This year’s Standard Bank Jazz Festival will host some exciting and iconic performances to mark key milestones for jazz legacies.
Taking place during the National Arts Festival in Grahamstown this year, jazz aficionados can sway to performances from The Blue Notes, led by trumpeter Marcus Wyatt, 50 years of Yakhal’inkomo - the historic record by Winston Mankunku Ngozi; 30 years of the collaborative relationship between McCoy Mrubata and Paul Hanmer.
Jazz lovers can also look forward to 30 years of Mike Campbell at the helm as founding head of the UCT Jazz School; and an imaginative memorial to Michael Brecker, the American saxophonist and composer by Norwegian saxophonist Petter Wettre.
The longest-running jazz festival on the African continent - will live up to its reputation of providing great music and also pay homage to historic jazz projects, iconic records, and groundbreaking musicians, all presented with a youthful energy.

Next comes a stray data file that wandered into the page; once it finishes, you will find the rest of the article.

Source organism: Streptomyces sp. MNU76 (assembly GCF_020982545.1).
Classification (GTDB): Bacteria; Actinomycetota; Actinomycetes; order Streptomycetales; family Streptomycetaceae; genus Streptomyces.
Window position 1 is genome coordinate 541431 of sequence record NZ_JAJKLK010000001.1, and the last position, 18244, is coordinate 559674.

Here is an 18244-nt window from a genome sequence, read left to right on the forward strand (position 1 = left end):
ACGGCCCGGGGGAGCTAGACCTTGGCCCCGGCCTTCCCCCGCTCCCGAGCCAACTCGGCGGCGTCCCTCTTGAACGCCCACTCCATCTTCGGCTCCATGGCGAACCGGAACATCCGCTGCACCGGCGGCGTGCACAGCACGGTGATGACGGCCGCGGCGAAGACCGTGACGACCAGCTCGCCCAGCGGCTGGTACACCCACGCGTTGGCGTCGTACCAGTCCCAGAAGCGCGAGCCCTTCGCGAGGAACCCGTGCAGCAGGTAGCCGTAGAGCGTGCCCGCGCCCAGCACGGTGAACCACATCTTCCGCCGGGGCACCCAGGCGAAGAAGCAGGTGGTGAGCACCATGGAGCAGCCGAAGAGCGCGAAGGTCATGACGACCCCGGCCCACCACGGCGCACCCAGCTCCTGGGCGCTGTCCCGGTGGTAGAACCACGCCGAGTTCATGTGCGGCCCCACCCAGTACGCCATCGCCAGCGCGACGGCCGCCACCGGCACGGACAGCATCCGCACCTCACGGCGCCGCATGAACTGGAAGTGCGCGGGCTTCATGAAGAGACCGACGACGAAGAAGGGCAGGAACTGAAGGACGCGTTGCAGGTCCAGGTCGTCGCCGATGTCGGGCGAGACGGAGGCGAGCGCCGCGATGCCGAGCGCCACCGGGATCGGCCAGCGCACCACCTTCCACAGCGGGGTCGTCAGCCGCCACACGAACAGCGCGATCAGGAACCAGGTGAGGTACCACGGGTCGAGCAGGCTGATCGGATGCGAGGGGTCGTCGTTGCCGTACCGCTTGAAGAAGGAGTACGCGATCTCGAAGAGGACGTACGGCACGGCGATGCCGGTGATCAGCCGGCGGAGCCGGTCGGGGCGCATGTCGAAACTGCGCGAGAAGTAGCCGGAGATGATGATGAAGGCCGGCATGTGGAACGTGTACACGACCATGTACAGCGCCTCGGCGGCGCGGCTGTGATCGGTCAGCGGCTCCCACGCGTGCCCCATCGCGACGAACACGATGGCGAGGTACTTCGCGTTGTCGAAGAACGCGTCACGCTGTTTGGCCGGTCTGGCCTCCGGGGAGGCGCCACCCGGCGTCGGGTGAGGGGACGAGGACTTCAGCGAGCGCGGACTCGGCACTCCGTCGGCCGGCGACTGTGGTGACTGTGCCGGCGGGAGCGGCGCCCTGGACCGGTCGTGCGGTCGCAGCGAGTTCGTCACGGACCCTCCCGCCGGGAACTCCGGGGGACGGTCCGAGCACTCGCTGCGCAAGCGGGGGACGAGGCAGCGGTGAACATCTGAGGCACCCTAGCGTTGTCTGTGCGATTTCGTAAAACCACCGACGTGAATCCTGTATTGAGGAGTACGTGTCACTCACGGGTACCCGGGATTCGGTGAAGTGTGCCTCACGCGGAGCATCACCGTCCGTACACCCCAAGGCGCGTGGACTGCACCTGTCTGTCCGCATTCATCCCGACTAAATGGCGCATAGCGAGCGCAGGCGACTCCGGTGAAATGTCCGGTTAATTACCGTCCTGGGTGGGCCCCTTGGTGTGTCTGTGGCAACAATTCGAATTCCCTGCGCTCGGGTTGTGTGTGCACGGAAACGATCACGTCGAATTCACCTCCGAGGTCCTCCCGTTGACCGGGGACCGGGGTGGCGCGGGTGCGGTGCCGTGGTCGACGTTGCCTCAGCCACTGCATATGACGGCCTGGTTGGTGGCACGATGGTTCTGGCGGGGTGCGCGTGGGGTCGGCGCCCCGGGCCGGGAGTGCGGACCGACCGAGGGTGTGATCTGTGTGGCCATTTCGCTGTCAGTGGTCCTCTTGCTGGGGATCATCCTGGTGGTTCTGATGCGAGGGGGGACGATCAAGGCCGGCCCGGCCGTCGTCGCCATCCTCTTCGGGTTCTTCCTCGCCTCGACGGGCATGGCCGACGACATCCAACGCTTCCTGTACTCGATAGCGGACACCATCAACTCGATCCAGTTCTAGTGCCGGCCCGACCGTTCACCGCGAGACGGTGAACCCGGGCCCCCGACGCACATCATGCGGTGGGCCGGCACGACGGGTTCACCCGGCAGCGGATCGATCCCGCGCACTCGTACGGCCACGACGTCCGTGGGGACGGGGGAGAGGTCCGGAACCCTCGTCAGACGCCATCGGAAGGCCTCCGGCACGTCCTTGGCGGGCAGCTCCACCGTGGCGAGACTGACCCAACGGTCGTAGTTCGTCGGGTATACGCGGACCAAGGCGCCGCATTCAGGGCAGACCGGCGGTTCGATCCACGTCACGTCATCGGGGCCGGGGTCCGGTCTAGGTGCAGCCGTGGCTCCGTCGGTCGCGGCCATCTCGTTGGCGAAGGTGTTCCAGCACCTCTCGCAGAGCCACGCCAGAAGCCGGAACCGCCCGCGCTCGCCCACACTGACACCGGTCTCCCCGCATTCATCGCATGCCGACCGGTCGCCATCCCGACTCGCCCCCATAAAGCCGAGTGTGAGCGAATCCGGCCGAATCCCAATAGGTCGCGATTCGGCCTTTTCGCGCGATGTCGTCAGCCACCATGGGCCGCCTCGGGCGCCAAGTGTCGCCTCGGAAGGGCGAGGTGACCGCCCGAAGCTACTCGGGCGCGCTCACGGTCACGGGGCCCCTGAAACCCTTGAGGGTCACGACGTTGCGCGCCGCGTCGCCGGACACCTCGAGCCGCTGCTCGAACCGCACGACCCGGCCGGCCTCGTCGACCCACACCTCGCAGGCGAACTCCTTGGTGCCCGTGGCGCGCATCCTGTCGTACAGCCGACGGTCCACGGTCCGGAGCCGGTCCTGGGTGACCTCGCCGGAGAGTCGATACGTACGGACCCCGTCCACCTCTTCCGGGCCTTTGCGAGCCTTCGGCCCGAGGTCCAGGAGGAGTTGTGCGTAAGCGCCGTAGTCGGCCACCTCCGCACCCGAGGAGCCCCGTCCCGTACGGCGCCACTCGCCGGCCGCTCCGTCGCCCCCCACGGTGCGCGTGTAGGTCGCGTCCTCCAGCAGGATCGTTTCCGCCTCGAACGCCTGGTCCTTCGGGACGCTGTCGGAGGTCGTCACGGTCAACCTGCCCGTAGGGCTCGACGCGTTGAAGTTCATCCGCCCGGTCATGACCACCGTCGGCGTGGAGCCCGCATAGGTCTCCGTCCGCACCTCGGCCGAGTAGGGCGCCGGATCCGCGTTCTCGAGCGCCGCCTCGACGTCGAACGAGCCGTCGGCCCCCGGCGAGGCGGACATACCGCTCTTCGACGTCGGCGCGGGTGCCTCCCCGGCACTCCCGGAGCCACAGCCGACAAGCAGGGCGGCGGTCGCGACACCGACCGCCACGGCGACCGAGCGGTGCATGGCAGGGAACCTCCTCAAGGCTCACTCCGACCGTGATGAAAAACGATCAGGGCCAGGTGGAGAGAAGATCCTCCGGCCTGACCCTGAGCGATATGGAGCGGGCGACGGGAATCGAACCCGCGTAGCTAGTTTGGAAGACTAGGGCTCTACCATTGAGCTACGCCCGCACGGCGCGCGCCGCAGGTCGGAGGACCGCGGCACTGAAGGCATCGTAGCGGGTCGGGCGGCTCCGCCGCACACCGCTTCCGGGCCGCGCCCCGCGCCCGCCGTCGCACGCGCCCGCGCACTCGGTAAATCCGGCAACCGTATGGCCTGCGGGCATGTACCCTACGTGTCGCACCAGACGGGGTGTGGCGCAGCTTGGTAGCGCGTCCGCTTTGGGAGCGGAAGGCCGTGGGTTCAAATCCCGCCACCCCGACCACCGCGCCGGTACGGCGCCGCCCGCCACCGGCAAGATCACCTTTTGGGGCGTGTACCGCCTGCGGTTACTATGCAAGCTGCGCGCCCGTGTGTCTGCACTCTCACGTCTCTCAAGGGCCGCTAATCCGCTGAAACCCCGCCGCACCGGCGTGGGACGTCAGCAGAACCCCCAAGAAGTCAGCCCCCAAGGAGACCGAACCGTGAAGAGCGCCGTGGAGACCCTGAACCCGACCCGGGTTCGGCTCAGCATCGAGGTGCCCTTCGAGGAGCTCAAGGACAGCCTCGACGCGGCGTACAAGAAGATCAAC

Marcus Wyatt, who will be one of the artists at the festival and who has established the Blue Note Tribute Orchestra, did so with the intention of reminding musicians and South African audiences of the immense impact made by the passionate young quintet led in the 1960s to 80s by pianist Chris McGregor.
The Blue Notes impacted significantly on the development of European and British jazz in the period of the South Africans’ exile, and that music has yet to be appreciated fully at home.
“As the longest running jazz festival not only in South Africa but on the African continent, we’ve been witnesses to some memorable milestones in the development of the music. Many iconic musicians have been on our stages over the years as they built careers that have become important parts of our shared jazz heritage and legacies. It makes sense for us to celebrate these musicians and their work with imaginative programming that re-imagines their work for a new audience,” said Alan Webster, director of the Standard Bank Jazz Festival.
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